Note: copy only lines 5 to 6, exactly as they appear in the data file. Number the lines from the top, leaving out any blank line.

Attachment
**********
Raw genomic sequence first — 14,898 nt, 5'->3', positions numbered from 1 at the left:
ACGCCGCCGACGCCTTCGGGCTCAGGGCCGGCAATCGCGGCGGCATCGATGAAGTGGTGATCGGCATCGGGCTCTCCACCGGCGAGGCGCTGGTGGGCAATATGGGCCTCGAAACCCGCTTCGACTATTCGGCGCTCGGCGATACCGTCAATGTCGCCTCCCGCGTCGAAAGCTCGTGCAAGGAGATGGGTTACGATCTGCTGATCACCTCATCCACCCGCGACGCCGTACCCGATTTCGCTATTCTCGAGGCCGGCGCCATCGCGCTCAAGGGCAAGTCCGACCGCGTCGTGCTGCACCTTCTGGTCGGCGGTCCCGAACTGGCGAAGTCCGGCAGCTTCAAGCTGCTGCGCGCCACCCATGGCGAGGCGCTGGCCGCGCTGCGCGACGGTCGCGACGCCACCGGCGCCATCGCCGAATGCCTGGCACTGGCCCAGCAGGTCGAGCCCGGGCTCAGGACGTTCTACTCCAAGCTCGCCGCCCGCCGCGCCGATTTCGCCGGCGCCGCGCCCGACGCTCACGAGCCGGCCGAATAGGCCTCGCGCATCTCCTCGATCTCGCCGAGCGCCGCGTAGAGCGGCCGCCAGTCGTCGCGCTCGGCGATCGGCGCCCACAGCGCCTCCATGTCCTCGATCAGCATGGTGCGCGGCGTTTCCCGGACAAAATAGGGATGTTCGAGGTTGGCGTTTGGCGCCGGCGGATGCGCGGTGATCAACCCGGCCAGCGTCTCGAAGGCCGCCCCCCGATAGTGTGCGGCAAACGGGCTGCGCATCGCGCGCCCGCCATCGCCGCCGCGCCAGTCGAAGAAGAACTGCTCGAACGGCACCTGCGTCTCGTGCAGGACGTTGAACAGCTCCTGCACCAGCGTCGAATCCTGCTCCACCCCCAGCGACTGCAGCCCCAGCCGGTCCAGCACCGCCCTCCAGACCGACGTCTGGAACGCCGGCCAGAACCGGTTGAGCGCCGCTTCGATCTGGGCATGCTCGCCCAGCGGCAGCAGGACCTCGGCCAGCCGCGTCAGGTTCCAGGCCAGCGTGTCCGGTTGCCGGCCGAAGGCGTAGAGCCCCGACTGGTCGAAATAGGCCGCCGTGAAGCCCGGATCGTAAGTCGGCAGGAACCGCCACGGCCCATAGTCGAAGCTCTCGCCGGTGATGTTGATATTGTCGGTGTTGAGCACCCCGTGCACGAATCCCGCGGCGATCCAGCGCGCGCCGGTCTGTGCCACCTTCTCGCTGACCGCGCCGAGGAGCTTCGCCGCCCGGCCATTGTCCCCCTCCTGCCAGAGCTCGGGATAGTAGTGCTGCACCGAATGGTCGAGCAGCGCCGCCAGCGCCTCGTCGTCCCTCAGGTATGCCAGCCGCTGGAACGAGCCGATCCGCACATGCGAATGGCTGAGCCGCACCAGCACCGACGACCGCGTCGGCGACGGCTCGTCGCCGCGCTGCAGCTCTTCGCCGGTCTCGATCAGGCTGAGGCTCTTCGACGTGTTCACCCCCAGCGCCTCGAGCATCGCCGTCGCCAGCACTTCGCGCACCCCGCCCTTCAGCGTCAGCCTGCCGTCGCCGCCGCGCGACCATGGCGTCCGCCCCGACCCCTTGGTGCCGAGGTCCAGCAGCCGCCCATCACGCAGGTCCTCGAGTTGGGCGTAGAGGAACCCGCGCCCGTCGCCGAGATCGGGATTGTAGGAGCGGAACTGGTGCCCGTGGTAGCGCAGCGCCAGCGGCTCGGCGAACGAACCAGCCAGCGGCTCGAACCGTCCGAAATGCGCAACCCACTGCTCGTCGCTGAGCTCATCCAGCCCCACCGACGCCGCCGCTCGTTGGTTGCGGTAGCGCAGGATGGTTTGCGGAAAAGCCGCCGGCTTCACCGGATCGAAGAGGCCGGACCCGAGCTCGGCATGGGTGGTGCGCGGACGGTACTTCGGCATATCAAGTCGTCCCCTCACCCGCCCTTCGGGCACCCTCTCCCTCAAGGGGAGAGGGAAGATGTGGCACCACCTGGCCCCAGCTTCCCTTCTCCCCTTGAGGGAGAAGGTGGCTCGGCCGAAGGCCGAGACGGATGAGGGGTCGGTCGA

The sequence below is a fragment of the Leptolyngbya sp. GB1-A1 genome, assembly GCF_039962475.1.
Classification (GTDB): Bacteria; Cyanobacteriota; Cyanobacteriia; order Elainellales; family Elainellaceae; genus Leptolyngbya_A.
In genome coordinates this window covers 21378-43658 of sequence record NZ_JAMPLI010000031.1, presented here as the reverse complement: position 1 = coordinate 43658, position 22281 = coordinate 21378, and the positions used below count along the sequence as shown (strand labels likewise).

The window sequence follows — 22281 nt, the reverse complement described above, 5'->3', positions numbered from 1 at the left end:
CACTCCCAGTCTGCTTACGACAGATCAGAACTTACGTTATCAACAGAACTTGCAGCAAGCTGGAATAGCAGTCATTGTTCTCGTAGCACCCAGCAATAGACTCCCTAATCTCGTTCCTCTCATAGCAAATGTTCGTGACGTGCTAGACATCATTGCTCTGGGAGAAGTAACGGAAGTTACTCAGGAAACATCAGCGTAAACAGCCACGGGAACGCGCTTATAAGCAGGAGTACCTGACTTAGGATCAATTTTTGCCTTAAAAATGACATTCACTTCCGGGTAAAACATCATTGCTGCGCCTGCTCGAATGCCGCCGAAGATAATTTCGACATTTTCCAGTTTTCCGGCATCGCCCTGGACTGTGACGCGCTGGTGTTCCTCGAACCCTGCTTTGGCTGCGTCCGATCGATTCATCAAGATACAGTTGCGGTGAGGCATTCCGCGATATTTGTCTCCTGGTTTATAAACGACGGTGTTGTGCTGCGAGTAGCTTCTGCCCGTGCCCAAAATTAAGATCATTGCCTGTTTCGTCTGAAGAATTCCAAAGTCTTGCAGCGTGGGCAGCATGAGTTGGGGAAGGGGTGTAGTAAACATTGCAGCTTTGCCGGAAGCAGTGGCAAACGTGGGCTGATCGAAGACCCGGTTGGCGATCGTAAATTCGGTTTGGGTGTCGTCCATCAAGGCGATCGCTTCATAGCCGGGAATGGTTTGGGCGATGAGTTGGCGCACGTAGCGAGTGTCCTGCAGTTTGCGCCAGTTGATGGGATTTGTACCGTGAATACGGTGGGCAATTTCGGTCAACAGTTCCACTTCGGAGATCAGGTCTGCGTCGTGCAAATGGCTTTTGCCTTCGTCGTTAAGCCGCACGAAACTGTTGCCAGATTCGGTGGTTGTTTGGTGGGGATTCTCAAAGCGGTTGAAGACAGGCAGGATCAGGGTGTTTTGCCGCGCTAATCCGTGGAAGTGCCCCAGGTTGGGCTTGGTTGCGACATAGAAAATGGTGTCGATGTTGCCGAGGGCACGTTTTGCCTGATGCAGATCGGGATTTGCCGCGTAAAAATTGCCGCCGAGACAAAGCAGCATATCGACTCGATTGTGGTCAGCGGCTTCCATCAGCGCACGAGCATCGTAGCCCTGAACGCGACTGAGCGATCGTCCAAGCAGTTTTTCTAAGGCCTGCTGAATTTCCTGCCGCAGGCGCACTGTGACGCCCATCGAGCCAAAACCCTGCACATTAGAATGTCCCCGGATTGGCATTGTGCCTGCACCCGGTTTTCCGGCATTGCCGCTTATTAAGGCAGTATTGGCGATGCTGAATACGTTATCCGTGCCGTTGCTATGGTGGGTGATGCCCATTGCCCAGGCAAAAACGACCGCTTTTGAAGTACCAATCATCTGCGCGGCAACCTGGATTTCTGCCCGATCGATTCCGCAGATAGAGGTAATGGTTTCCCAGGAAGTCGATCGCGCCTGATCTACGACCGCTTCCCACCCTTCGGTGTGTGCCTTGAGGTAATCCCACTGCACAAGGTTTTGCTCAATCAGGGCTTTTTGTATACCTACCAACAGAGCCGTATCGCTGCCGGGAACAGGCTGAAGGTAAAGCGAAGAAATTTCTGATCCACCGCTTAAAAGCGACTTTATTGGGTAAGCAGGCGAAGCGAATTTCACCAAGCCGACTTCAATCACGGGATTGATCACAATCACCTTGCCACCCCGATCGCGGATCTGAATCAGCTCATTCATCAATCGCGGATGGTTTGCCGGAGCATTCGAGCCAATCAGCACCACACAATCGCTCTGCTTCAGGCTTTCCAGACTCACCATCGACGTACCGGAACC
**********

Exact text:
In genome coordinates this window covers 21378-43658 of sequence record NZ_JAMPLI010000031.1, presented here as the reverse complement: position 1 = coordinate 43658, position 22281 = coordinate 21378, and the positions used below count along the sequence as shown (strand labels likewise).

The window sequence follows — 22281 nt, the reverse complement described above, 5'->3', positions numbered from 1 at the left end: